In life, we sometimes fall, even collapse. It can be a disappointment or failure at work, a challenge to our health, a relationship in distress or a crisis of faith. In those moments, we can stay on the ground, wallow in our circumstance, see ourselves as victims or we can embrace the challenge, extract its lessons, come back stronger and better.

Although we may have realized that we learn our most valuable lessons the hard way, and that therefore we may tolerate our mistakes because of their educational value, we are apt to be intolerant of a mistake that we repeat. “I should have known better from last time,” one says.

We should stop berating ourselves. Some lessons are not learned so easily, even from experience. We are human. Rather than blame ourselves for a repetitive mistake, we should realize that the anguish we feel when we have failed to learn from a previous experience might just give us the emotional insight that can prevent that same mistake in the future.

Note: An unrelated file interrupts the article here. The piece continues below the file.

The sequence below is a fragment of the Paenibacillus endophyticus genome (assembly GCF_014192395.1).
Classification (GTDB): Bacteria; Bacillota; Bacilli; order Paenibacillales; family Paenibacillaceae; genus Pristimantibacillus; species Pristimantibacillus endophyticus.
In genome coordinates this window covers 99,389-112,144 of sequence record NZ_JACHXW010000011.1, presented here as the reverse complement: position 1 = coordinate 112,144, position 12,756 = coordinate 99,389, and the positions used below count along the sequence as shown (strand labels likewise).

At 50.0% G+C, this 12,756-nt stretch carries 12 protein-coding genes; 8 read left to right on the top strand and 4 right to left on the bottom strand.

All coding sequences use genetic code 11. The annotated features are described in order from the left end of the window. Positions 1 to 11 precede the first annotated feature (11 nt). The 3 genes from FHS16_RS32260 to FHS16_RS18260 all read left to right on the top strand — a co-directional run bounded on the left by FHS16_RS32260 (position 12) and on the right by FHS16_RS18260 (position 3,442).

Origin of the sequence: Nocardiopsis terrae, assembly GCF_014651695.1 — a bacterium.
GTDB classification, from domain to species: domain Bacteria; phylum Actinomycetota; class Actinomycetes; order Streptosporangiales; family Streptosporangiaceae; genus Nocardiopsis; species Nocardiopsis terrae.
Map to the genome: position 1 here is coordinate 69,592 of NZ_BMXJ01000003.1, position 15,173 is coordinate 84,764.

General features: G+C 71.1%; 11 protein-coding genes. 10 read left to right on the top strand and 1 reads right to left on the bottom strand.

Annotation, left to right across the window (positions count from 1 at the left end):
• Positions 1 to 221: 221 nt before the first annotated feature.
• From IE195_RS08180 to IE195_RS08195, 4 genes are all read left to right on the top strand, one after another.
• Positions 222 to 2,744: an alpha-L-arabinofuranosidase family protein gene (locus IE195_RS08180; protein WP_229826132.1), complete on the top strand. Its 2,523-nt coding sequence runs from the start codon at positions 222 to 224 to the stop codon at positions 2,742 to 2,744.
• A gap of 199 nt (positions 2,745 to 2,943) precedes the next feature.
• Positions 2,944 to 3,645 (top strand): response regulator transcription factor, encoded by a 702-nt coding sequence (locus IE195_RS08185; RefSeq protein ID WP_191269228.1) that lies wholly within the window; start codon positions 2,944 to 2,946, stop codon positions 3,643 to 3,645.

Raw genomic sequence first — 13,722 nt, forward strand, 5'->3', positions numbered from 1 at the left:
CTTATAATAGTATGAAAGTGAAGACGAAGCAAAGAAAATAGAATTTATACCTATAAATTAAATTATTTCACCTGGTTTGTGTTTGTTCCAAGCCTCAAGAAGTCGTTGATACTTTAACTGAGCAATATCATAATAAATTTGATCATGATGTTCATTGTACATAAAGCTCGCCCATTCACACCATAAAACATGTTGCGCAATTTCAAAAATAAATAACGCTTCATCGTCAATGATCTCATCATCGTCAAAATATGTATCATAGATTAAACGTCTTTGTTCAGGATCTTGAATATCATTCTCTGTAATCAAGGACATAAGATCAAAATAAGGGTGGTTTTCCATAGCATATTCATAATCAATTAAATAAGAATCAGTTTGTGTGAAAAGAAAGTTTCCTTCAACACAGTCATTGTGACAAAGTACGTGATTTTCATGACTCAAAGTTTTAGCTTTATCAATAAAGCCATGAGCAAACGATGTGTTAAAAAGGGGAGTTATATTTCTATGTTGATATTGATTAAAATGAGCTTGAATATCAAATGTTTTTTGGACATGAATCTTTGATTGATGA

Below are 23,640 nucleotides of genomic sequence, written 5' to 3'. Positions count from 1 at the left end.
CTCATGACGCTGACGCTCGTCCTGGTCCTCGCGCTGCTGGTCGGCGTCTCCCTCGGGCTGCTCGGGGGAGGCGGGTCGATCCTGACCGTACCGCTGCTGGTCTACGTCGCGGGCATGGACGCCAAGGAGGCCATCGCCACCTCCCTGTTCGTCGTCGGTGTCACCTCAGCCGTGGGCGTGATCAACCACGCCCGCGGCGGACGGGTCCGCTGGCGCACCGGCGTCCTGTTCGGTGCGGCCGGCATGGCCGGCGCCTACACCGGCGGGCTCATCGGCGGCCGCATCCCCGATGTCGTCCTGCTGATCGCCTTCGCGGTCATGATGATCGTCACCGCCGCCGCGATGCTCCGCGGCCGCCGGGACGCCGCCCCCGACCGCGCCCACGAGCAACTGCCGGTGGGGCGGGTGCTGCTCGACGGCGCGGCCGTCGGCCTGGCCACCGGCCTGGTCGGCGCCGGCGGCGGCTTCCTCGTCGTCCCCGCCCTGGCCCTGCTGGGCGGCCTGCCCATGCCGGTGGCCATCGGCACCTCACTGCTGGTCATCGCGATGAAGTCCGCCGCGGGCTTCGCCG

God does not demand, or even request, perfection. He merely asks that we strive toward that goal. There are many stumbling blocks along the way. And we are bound to stumble, and stumble again. But it’s crucial that we see them as setbacks, not defining moments. Don’t see yourself as being incapable of moving past what you have done. 

In fact, new mistakes can shed light on old mistakes. When we do something wrong once, we may make only a superficial repair. Soon afterwards, in a different situation, we again fall flat. We may continue to fall until we realize that all our failures point to a flaw in ourselves that we had never noticed. Once we have uncovered the real reason for our mistakes, we can correct it and greatly, genuinely improve ourselves.

Today, be your own cheerleader. Remember that  even when you make the same mistake over and over again you believe you can turn failures into opportunities to grow and evolve.

Dr. Abraham J. Twerski